The Value of Volunteering

Putting Academics in Context Through Service-Learning

by Fernando Quintero

As the first anniversary of the Service Learning Research and Development Center approaches, director and graduate student Andrew Furco is getting the word out among faculty and fellow graduate students about the value of integrating volunteerism into the academic curriculum.

"I think educators and students enjoy service-learning because it helps bring context and meaning to abstract and often seemingly irrelevant curricula," he said. "Service-learning has proved to be an effective strategy for teaching."

The campus's center was established last summer through a federal grant from the Corporation for National and Community Service.

As part of the Graduate School of Education, it provides technical assistance to faculty and graduate students throughout the campus in integrating community service into existing and new academic courses.

Along with offering a limited number of grants to faculty who teach service-learning courses, the center maintains a resource library of materials on service-learning research and course models.

Furco, a doctoral candidate in educational administration, said the center has already received national attention for its research on the impact of community service on students' educational development.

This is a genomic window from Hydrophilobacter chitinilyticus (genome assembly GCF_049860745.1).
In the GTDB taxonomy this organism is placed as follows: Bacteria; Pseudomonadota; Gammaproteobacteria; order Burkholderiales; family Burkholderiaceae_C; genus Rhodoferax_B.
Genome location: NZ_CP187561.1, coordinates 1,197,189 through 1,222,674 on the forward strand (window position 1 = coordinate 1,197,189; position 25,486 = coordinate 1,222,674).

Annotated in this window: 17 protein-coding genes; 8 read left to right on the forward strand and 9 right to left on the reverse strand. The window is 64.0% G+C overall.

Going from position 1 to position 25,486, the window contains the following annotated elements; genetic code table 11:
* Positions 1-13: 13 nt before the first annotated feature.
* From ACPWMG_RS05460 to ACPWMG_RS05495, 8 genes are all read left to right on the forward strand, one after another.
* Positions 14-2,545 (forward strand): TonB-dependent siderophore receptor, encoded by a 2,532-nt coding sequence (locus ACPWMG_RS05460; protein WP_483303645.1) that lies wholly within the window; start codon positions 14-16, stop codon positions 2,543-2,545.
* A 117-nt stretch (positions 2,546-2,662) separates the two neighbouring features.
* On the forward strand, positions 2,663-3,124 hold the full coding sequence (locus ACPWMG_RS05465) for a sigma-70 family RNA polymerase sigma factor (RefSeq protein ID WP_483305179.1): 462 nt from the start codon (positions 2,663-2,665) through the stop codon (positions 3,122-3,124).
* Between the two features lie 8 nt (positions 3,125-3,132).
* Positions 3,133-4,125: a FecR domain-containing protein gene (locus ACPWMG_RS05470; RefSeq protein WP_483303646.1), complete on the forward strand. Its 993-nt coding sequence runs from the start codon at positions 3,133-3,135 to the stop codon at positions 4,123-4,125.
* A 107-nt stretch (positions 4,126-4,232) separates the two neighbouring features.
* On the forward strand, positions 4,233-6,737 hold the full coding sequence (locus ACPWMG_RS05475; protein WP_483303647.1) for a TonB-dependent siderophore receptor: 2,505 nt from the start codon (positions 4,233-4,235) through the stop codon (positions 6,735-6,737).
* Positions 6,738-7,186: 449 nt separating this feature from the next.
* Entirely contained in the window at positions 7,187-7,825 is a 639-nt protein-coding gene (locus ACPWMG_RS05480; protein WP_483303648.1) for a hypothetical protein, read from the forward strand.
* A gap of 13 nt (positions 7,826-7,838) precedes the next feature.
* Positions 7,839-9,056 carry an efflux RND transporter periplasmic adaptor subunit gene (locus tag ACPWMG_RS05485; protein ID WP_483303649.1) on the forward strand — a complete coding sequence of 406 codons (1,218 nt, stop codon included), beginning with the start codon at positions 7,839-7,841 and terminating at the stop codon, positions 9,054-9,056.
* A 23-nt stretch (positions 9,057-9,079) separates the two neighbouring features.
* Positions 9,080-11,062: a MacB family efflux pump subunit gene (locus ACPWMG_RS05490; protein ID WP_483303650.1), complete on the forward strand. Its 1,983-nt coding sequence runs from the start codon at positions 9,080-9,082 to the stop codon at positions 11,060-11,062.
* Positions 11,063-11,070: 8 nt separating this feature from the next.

Current service-learning courses include Social Welfare 235: Homeless in America, which addresses issues in the context of social responsibility for the poor. Students volunteer up to six hours a week with organizations that help homeless people.

The goal of these courses is to provide students with opportunities to think critically about key social issues related to course content by drawing on their community service experiences.

Faculty members commented in a review of the courses that students who engaged in service-learning "got a bit more out of class" and wrote papers that were "more grounded and engaging."

And the students found the courses increased their appreciation for those from different backgrounds, ethnicities and life experiences.

"The center is working hard to determine the impacts of service, both on students and on the communities in which they serve," said Furco, who added that little research has been done on service-learning

The center is part of a larger campus national service project which includes expansion of the campus's Cal Corps Public Service Center.

For information, call 642-3199 or send email to andy_furco@


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